Jon Ericson, who I very much respect, posted this question to Meta recently, and something about it bothered me.

A couple things he mentioned were

... I think, "What question should I ask?" Asking good questions on demand turns out to be very difficult, if not impossible.


We have plenty of people who are able to contribute good answers, but not so many people who are really confused about the topic.

Don't get me wrong, I think, given the circumstance, it is helpful to get some more ideas around generating content for this site. And I'm thankful for Jon taking the initiative in getting the ball rolling on that, and generating some ideas himself.

Where I am bothered is not in what Jon is asking, but the situation standing behind this question. The latter statement I quoted of his is likely spot-on, but also troubling to me. It makes me wonder if this site is really worthwhile, or if it is a bit like Jeopardy. Is what we really have answers in search of questions?

What concerns me is whether this site is primarily self-serving, a way to show off our knowledge of the Bible. Jas 3.1's recent answer mentions that he found this site intimidating. On one hand, it is great that we have a reputation for detailed, well-thought-out answers. On the other hand, it got me thinking that if doing so could drive people away, perhaps that is not best serving the community at-large.

I recognize, of course, that it is allowed to ask a question for which you already have an answer. I don't mean to re-hash that discussion here; there are a number of fine points made over here. But I'm looking from a broader perspective--if we are so lacking in questions is this site helpful to you?

  • Ray, thanks for asking the question. I'm not sure if my "answer" answers anything, however. Commented Jul 10, 2012 at 21:22

3 Answers 3


I'm not exactly the right person to answer this as I'm very happy with the usefulness of our site. But I'm not sure about other users or potential users. So I'd like to break it down into several use cases:


These are folks you have some particular problem and want to find a solution via Google. Currently, a huge portion (~80%) of our traffic comes from search engines. This is up from about 20% when we came out of private beta. I attribute this to SEI excellent SEO. In fact, "we explicitly optimize for “drive-by” [users] who type a problem into a search engine". I think it's safe to say that we are doing a good job of catching those users, but are we answering their questions?

That's a tough thing to measure, unfortunately. One solution might be to conduct a self-evaluation. I'd like to do that, but I'm not sure what it would show us. (Let me know in the comments if you'd like be to organize it.) Another thing to look at is our Greatest Hits. Ideally, we'd have a panel of outside experts look at our site and let us know if we are helping or hurting the cause of distributing correct information about the Bible and it's interpretation. My sense is that we are helping, but my bias is through the roof.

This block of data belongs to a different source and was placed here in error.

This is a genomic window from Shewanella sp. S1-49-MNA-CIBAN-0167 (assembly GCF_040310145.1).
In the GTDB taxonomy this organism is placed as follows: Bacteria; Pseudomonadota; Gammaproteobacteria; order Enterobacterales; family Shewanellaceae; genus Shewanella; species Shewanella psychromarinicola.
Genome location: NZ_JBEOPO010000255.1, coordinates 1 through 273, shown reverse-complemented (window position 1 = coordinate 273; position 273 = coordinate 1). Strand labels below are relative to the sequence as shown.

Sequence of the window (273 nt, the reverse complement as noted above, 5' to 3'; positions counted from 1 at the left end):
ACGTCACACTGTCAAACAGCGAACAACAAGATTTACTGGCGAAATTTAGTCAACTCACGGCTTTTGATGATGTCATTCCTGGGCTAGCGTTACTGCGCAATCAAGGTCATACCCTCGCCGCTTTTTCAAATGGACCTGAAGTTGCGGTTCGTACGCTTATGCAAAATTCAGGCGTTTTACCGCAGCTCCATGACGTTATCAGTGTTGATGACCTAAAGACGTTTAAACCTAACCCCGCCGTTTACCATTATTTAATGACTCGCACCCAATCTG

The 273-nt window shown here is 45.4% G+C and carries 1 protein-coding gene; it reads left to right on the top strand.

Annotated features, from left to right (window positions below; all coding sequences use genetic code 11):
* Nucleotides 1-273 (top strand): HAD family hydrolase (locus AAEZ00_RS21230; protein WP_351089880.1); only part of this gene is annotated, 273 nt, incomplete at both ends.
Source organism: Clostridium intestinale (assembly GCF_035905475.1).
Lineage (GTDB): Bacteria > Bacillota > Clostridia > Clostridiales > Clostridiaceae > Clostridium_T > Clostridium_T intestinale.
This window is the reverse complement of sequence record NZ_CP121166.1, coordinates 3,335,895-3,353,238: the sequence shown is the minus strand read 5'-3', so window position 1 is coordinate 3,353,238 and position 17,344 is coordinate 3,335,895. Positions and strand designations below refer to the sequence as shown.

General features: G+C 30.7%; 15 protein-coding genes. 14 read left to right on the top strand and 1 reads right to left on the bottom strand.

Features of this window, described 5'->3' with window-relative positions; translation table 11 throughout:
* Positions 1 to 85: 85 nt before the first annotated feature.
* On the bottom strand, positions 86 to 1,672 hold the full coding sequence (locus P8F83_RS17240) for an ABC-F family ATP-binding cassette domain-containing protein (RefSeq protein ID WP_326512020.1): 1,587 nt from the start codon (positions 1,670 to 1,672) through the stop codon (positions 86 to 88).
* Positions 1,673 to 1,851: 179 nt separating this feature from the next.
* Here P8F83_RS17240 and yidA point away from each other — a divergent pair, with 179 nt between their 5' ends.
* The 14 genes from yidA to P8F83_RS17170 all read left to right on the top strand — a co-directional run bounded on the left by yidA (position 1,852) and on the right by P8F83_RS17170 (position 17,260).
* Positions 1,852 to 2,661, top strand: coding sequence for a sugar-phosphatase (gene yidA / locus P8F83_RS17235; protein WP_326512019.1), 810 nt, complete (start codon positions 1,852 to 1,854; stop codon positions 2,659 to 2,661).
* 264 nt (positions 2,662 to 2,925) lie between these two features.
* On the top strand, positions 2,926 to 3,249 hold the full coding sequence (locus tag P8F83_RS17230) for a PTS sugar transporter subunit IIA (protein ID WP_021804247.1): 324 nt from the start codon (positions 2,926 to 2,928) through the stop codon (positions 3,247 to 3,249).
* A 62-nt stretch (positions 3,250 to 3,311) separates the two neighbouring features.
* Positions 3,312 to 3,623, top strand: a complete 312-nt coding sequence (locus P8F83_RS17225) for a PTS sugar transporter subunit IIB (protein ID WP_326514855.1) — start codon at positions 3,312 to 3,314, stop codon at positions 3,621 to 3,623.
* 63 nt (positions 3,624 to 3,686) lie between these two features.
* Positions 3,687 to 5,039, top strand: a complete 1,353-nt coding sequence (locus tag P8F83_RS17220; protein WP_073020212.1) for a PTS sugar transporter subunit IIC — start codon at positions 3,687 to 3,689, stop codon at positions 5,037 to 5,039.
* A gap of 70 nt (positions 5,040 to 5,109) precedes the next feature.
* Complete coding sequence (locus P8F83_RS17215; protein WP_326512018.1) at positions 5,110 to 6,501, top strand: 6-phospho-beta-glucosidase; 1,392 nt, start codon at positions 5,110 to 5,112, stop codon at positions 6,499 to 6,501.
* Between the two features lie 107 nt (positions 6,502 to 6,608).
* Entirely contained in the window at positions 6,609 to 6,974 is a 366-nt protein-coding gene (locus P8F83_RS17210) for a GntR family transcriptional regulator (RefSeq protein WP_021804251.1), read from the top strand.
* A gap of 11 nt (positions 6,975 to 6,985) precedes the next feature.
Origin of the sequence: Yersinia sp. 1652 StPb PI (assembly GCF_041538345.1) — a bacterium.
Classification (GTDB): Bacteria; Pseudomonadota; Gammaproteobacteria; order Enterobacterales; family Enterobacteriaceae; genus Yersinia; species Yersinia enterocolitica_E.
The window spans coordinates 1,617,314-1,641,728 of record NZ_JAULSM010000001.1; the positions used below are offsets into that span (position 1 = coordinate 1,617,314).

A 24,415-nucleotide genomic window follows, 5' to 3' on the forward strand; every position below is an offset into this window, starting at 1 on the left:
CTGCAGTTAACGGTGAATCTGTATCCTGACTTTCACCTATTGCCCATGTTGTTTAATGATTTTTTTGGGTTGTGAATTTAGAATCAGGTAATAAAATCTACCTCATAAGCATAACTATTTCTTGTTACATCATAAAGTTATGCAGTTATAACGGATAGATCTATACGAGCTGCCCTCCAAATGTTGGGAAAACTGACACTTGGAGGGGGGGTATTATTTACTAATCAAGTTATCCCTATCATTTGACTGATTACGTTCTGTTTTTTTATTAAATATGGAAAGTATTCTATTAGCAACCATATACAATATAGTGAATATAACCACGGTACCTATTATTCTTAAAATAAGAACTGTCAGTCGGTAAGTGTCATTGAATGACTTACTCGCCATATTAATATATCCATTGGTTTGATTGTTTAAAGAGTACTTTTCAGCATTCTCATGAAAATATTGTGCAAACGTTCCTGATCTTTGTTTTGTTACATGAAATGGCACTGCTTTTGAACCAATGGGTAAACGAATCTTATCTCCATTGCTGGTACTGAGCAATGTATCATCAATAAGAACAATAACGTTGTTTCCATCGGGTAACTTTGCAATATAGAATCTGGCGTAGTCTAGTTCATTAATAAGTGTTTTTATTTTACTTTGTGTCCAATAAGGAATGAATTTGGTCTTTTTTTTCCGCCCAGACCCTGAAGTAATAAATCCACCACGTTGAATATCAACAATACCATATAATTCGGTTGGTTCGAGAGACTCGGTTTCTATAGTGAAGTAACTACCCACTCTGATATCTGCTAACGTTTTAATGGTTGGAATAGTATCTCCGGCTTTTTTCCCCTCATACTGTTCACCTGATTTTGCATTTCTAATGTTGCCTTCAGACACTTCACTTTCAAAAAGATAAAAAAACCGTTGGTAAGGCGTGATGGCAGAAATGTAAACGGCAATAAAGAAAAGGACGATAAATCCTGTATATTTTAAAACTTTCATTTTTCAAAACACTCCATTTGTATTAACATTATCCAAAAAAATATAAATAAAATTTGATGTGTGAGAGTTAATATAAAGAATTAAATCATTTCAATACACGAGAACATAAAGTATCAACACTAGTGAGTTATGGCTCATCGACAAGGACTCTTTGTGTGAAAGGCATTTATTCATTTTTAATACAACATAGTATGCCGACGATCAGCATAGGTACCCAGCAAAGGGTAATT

In the days of USENET, we called these users "lurkers". Personally, I think this is a valid use case. Obviously, we'd like to convert these people to regular contributors. In fact, this is probably the crux of the question. Real numbers on reader are hard to obtain. One measure is that over the life of the site, we've had 121 people sign up for our newsletter. But 24 people have unsubscribed. There are many reasons to unsubscribe and many reasons a dissatisfied reader might keep a subscription. Making a (potentially) wild guess, I'd say that about 80% of our readers stick around. If you have access to our anonymous feedback page, you'll see that 70% of our feedback is positive.

I think this group is the mostlikely to be intimidated by the site. I recall when I was reading, but not participating on comp.lang.perl.misc that I was very intimidated. I still was even when I was active there. Same thing with Stack Overflow and Gardening.SE and Philosophy.SE. Even publishing my thoughts on my own blog is a little intimidating to me. This isn't necessarily a bad thing, but I have some ideas about making this a more welcoming site for readers to contribute a bit more if they wish. (I'm planning to write a meta post about it.)


Some people learn best by asking a lot of questions. Conveniently, we need questions to build content around. Lack of questions, especially from people who are just curious, is a real problem around here, which is why I asked the meta question in the first place. I do know that the ideal asker was once an avid reader. That's because asking questions is very difficult. Someone who has been around a while and seen what works (and what doesn't) has a leg up in being able to ask quality questions. We aren't the only site to struggle with strike a balance between quality content and welcoming users.


The way I read our marching orders, the site's benefactors value those of us who work to provide quality answers. I'm doubly grateful for those folks who have actually acquired a knowledge of Biblical languages, studied hermeneutics in a seminary or other institute of higher learning, read and are able to cite scholarship, and so on. In other words, real experts. Again, I'm biased, but I think we have a great core of people and I want to make sure we are happy about the site. Kazark's answer is hugely encouraging to me. But I don't think Ray's question was directly related to people who feel comfortable answering questions here. Hopefully, we will be bold enough to raise issues on meta or on chat, unlike users who are uncomfortable with the site already.